Iran: Depressing News


September 2,2008:  The governments growing closeness with leftist Venezuelan president Hugo Chavez had led to hundreds of Iranian intelligence and special warfare (terrorism) operatives being dispatched to South America. It was only a decade ago that such Iranian operations were shut down there, in the wake of terror attacks against Jews in Argentina. One truck bomb attack in 1994 killed 85 Argentineans, most of them Jewish. This horrified people throughout the region, and the backlash caused Iranian diplomats and terrorism operatives to run for cover. But with Venezuela as a safe, and hospitable, base, Iranian death squads are again up and running in South America.

September 1, 2008: The government insists that it has not bought S-300 long-range anti-aircraft missile systems from Russia. This despite many reports coming out of Iran over the last year about preparations (training of operators and building of bases) for these systems. Now Russia has offered to not deliver S-300s to Iran if NATO membership is refused for Ukraine and Georgia. This despite Irans enthusiastic backing of the Russian dismemberment of Georgia via an invasion and occupation last month.

August 31, 2008: There was an unusual flurry of new weapons announced this month. In one respect, this was embarrassing, as Iran has become something of a joke in the international defense community, for all those press releases over the years, touting new weapons that don't exist, and never seem to enter service. Iran does have an arms industry, but all it produces is simple weapons (small arms, mortars, artillery, unguided rockets). The high few tech items, like ballistic missiles, are handmade, using foreign plans, and many foreign components, by select teams of Iranians with the necessary skills and training. Overall, Iranian industry is not large enough, or skilled enough, to manufacture all the new weapons announced over the last few years.

August 30, 2008: Last year, the government said that it had 3,000 uranium enrichment centrifuges operating. That was enough to produce enough enriched uranium in a year for a nuclear bomb. Previously, Iran had only 328 centrifuges operating in a research facility. Now, Iran says it has 5,000 centrifuges, although UN IAEA inspectors believe that the Iranians are exaggerating, and have only 4,000 functioning, with several thousand more being prepared for operation. Iran is also believed to have increased the efficiency of its centrifuges, so that 4,000 of them could produce enough enriched uranium in a year for 3-4 nuclear bombs. Iran insists it is only enriching the uranium sufficiently to run its Russian built nuclear power plant. Iran insists on producing its own nuclear fuel, despite offers from Russia and the West to sell fuel at much less than it would cost for Iran to produce the stuff itself.

The World Health Organization (WHO) believes Iran has an above average number of people (about 20 percent of the population) suffering from depression. WHO also believes that Iran has at least a million drug addicts (mainly opium and heroin). The government has long believed that the number of addicts was over two million.

August 29, 2008: The governments solution for decades of double digit inflation is to issue new currency, that is worth 10,000 times what the current one does (thus the current 10,000 rial note would be replaced by one worth one rial). Three decades, 70 Iranian rials were worth one dollar. Now it takes nearly 10,000 rials. So the new rial would be worth about the same as a dollar. No date was given for the switch, but most likely in the next six months. Inflation is caused when the government issues more money than can be justified by the size of the economy. With more money out there, people competing for relatively scarce good, drive the prices up. Thus in the last three decades, prices have increased 400 times. That's more than a hundred times more inflation than in the better run economies of the West.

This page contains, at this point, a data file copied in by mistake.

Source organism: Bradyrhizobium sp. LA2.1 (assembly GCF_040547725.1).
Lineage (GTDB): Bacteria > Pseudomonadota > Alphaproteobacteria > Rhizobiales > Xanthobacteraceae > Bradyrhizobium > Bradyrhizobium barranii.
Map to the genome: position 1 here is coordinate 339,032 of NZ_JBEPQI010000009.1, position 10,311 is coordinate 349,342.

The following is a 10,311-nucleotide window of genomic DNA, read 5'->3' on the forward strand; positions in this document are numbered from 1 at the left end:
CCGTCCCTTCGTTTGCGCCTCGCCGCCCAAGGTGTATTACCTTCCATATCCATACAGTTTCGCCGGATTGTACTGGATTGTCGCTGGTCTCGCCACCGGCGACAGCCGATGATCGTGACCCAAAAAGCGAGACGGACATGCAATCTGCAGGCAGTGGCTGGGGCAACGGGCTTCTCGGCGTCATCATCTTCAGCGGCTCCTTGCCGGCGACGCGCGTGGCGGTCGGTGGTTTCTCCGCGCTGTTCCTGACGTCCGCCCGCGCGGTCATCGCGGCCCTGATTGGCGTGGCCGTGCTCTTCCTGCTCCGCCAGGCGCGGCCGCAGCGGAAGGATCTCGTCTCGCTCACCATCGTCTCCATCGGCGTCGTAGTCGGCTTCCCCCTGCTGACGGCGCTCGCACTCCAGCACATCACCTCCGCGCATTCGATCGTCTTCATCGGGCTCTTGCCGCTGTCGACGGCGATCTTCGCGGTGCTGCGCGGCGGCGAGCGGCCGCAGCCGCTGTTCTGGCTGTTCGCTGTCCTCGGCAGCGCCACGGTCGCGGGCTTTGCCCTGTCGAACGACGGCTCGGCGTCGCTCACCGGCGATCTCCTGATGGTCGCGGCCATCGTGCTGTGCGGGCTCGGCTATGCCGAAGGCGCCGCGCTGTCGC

August 28, 2008: Much of the Iranian military aid (weapons, cash, technical experts) being smuggled into Gaza is not going to the dominant Palestinian faction, Hamas, but to smaller, more radical Islamic terror groups. The Iranians are trying to make the more radical groups strong enough to resist Hamas attempts to halt terror attacks on Israel. Last June 19th, Hamas signed a ceasefire with Israel, but is having a hard time preventing more radical groups in Gaza from continuing attacks.

August 22, 2008: The government mismanagement of the economy is resulting in growing labor unrest. Workers at many government owned companies have not been paid for months, because the government runs so many companies that don't make a profit. Having these workers go on strike does not bother the government much, but increasingly the workers have realized that and taken to organizing noisy public demonstrations against the government. Using the government paramilitary forces (in civilian clothes) to attack the workers does not always work (the paramilitaries are defeated). That, however, has revealed another worrying syndrome; growing disenchantment with Islam. The secret police reports on "the public mood" reveal a growing dislike for Islam itself. Not just in the cities, but in the countryside. Mosque attendance is down and clerics report more and more disrespectful (of Islam) attitudes among the young. The government proposes to spend more money (about $15 million) on propaganda to convince Iranians to adopt a more austere and "revolutionary" attitude towards Islam.


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